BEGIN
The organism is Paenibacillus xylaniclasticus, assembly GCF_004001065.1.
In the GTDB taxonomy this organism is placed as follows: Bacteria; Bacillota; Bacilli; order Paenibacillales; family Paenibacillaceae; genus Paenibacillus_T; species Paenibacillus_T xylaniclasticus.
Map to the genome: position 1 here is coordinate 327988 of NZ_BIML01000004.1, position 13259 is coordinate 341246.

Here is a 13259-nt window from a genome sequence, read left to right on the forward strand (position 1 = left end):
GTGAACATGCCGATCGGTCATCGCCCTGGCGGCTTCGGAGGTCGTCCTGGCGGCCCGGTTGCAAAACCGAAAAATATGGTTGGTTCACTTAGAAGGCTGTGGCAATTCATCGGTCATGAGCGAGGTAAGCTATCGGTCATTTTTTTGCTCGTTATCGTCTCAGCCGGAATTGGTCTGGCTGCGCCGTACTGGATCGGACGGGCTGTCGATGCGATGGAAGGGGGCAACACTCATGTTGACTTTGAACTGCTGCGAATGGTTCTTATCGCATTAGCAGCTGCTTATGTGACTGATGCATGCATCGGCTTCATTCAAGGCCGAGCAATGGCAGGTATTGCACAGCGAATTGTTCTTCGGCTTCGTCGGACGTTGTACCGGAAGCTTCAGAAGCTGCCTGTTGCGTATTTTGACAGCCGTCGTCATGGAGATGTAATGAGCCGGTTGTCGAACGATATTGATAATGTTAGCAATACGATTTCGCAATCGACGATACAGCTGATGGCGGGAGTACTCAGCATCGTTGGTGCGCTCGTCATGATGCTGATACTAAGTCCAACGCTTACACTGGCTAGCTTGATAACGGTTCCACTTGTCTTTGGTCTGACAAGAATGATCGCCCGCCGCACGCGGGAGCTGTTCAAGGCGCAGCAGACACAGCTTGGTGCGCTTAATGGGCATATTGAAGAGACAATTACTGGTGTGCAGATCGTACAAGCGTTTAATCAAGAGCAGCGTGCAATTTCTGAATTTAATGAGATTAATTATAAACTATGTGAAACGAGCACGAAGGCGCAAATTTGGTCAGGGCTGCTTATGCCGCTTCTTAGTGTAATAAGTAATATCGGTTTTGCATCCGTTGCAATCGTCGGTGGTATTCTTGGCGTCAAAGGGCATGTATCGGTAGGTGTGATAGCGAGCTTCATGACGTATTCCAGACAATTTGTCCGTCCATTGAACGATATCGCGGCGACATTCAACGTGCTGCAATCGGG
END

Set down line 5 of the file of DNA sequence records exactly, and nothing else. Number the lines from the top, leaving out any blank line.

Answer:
GTGAACATGCCGATCGGTCATCGCCCTGGCGGCTTCGGAGGTCGTCCTGGCGGCCCGGTTGCAAAACCGAAAAATATGGTTGGTTCACTTAGAAGGCTGTGGCAATTCATCGGTCATGAGCGAGGTAAGCTATCGGTCATTTTTTTGCTCGTTATCGTCTCAGCCGGAATTGGTCTGGCTGCGCCGTACTGGATCGGACGGGCTGTCGATGCGATGGAAGGGGGCAACACTCATGTTGACTTTGAACTGCTGCGAATGGTTCTTATCGCATTAGCAGCTGCTTATGTGACTGATGCATGCATCGGCTTCATTCAAGGCCGAGCAATGGCAGGTATTGCACAGCGAATTGTTCTTCGGCTTCGTCGGACGTTGTACCGGAAGCTTCAGAAGCTGCCTGTTGCGTATTTTGACAGCCGTCGTCATGGAGATGTAATGAGCCGGTTGTCGAACGATATTGATAATGTTAGCAATACGATTTCGCAATCGACGATACAGCTGATGGCGGGAGTACTCAGCATCGTTGGTGCGCTCGTCATGATGCTGATACTAAGTCCAACGCTTACACTGGCTAGCTTGATAACGGTTCCACTTGTCTTTGGTCTGACAAGAATGATCGCCCGCCGCACGCGGGAGCTGTTCAAGGCGCAGCAGACACAGCTTGGTGCGCTTAATGGGCATATTGAAGAGACAATTACTGGTGTGCAGATCGTACAAGCGTTTAATCAAGAGCAGCGTGCAATTTCTGAATTTAATGAGATTAATTATAAACTATGTGAAACGAGCACGAAGGCGCAAATTTGGTCAGGGCTGCTTATGCCGCTTCTTAGTGTAATAAGTAATATCGGTTTTGCATCCGTTGCAATCGTCGGTGGTATTCTTGGCGTCAAAGGGCATGTATCGGTAGGTGTGATAGCGAGCTTCATGACGTATTCCAGACAATTTGTCCGTCCATTGAACGATATCGCGGCGACATTCAACGTGCTGCAATCGGG